We tend to keep track of what we love, right? You know pretty much where your kids are. At a moment’s notice, you could put your hands on your military medals and important documents. I have a pretty good idea what chips and cereal are in the pantry. The cat, on the other hand, could be anywhere!
As people who value Muslims and strive to love them as God does, it’s good to know where they are.
Of course, you are likely familiar with the counter-intuitive reality that most Muslims are not Arab, don’t live in the Middle East nor speak Arabic. And while I feel far more comfortable paddling around in ethnographic, rather than demographic data, it’s good for us to grow in our understanding of where Muslims are and aren’t.
I was particularly struck by the dearth of countries having either a hefty minority or a slight majority of Muslim citizens. There are only five countries with Muslim populations between 18 and 87%! Buddhists and Hindupopulations follow a similar pattern. Christians, on the other hand, seem more evenly spread between none and 100%.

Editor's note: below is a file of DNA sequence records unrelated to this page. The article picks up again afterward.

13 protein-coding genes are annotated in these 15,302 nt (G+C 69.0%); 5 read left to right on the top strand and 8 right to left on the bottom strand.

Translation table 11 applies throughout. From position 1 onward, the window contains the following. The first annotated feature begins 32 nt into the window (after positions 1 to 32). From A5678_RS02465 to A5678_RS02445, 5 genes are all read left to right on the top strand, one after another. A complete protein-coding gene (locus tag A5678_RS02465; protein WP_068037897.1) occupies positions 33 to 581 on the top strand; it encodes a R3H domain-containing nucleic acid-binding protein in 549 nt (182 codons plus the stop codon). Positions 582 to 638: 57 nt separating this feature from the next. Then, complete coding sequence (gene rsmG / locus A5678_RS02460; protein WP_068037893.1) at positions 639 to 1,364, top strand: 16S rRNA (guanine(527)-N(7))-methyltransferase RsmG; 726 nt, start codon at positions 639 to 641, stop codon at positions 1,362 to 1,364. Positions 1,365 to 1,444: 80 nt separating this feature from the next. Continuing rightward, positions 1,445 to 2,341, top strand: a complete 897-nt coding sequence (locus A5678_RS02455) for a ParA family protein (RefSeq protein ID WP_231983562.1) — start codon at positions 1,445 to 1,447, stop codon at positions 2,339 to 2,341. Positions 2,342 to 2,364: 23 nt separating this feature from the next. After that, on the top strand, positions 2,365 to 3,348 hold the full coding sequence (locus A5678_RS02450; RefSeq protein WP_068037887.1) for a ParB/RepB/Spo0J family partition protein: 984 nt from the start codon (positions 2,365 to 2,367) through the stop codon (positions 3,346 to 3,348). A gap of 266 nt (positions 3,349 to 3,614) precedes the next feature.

I wonder how this came about and what it might mean. How is the global political and religious situation affected by the reality that most Muslims live where they’re either a tiny minority or an overwhelming majority? How does that shape the broader narrative about Muslims? How does this influence how your Muslim friend sees herself or his world?
One thing it makes me think: The next time someone asks me, “How do I find God’s will for my life?” I’m going to say, “Look at this chart!”
Global research hall-of-famer and Muslim Connect reader, Dr. Todd Johnsonhas said that eight or nine out of every ten Muslims, Hindus and Buddhists don’t have a friend who follows Jesus. May our lives shift that reality.